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“Dutch elm disease is a fungal disease that literally strangles elm trees by invading the tree,” (Burke 429). It is caused by ascomycete, Ceratocystis ulmi and spread from tree to tree by the aid of beetles. During its growth, Dutch elm tree produces hyphae from its mycelium that spread throughout its parts. The spreading of the produced hyphae enhances the tree to produce plugs that play a significant role in cutting off the xylem vessels which are responsible for movement of water within the plant. “The cutting of the xylem leads to branch wilt and eventually the death of the whole tree,” (Burke 429).
Dutch elm disease did not originate from Netherland as its name may suggest. Its name originated from a female Dutch scientist who discovered it in early 1920’s. It has no scientific name, and thus, it is known as Dutch elm disease worldwide.
Symptoms of Dutch elm disease
The symptoms of Dutch elm disease are evident both externally and internally. During its early stages, it causes premature yellowing of the leaves that are near the crown. Its early symptoms are also associated with sudden or prolonged wilting of plant leaves, branches or sometimes the entire plant. “The wilted leaves of the plant affected by this disease appear not only curled, but also yellow,” (Agrios 273). The advancement of the disease makes the leaves turn brown, and eventually fall off from the tree prematurely. Most branches of the plants infected by this disease die instantaneously after defoliation. The disease spreads very first from one branch to another. Thus, a severely affected plant poses many dead branches. In some occasions, the disease leads to the death of the whole plant after affecting almost all of its parts. Usually, it infects elm trees during spring or early summer. However, those infected in late summer do not develop the symptoms so much; in most occasions they recover. Dutch elm disease also causes sapwood discoloration (Agrios 273).
Plants affected by Dutch elm disease and immune species
Dutch elm disease is one of the major pathogenic diseases in America. It affects almost all elm trees. However, it is evident that some species of elm are affected more than the others by this disease. “In America, this disease is caused by two types of fungi; Ophiostoma novo-ulmi and Ophiostoma ulmi,” (Agrios 279). Some species of American elm are also resistant to this disease. For instance, “Asiatic species such as the Siberian and the Chinese elm are resistant to it,” (Agrios 279).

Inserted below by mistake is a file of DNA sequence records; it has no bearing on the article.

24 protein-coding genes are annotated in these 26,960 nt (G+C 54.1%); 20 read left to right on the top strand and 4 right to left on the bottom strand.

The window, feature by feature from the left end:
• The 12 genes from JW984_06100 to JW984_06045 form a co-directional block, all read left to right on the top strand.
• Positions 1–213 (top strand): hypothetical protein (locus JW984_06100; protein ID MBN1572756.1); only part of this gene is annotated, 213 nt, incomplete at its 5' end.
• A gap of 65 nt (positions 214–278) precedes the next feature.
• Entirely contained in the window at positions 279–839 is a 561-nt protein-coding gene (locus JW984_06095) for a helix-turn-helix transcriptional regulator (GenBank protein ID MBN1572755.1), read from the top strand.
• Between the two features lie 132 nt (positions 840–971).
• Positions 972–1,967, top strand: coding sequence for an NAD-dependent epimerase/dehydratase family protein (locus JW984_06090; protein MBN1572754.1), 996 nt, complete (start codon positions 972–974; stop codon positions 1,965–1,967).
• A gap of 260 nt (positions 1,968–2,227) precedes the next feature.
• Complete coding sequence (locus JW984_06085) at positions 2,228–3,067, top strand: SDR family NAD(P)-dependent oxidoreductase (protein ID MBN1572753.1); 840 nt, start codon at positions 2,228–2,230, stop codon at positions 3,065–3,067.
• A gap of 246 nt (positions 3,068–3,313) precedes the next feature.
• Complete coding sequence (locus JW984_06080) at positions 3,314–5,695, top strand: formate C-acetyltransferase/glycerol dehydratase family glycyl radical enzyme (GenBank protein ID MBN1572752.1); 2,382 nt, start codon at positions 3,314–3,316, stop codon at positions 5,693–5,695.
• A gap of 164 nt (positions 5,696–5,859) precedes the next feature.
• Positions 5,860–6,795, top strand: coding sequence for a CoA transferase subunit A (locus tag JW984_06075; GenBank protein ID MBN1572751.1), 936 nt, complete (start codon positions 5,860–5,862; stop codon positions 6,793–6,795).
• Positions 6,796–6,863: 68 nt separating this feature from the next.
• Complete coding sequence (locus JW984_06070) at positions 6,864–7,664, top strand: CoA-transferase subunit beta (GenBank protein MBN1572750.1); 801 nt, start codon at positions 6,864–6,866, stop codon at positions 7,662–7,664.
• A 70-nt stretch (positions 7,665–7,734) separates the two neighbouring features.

Dutch elm disease not curable
Dutch elm disease is not curable; there are no remedies for it after it affects trees. However, early identification of the problem and application of appropriate treatments may aid minimize the loss of elm trees. Its incidence can be reduced by removal of some parts. For instance, removal and immediate demolishing of all the affected parts has proved effective; peeling the bark off aid in eradicating the beetles that transmit this disease. “Mechanical destruction of root grafts and injection of the appropriate dosage of registered fungicides also aid significantly in managing this disease,” (Allison et al 2).
Prevention of Dutch elm disease
Hybrid between different plants species have been found effective in controlling the occurrence of this disease. In most occasions, plant crossing result to hybrid plants that portray some degree of resistance to the disease. Seedling selection is also influential. For instance, Christine Buirman elm, a product of seedling selection, has performed successively in some areas. Currently, it is among the seeds that are planted extensively in diverse areas that used to be inhabited by the disease causing organisms.
Prevention of this disease also involves observance of sanitation. Observation of sanitation involves eradicating the breeding zones of the organisms that cause this disease. For instance, removal and destruction of dead elms aid significantly in denying the larvae of the insects and the fungus a reproducing environment. Pruning out of the infected branches and twigs is also effective; it contributes to the elimination of this disease. It is also crucial for the farmers to spray their elm trees with chemicals such as methoxychlor when still healthy; this aid significantly in keeping away the potential careers and causing agents of Dutch elm disease. Currently, there is great use of insecticide in America. The insecticide such as Bidrin regulates the existence of bark beetles that play the role spreading the disease from tree to tree by direct killing. Some farmers also employ Vapam drenches in their farms. Use of Vapam drenches between elm tree roots aids in not only killing the roots, but also preventing formation of root grafts between adjacent trees. “The killing and separation of roots prevents further spreading of the disease via root grafts,” (Agrios 280).
In conclusion, Dutch elm disease is a fungal infection of elm trees. Its effects are so fatal to plants. It is one of the common elm diseases in Northern Europe and United States of America. It is spread from tree to tree by the elm beetles. Its control involves eradication of the career beetles, removal of the affected plants, pruning, and use of Vapam drenches.
Agrios, George. Plant Pathology. New York: Elsevier, 2012. Print
Allison, James et al. How to save Dutch elm diseased trees by pruning. New York: Dept. of Agriculture, Forest Service, Northeastern Area, State and Private Forestry, 1979. Print.
Burke, Don. The Complete Burke’s Backyard: The Ultimate Book of Fact Sheets. New York: Murdoch Books, 2005. Print.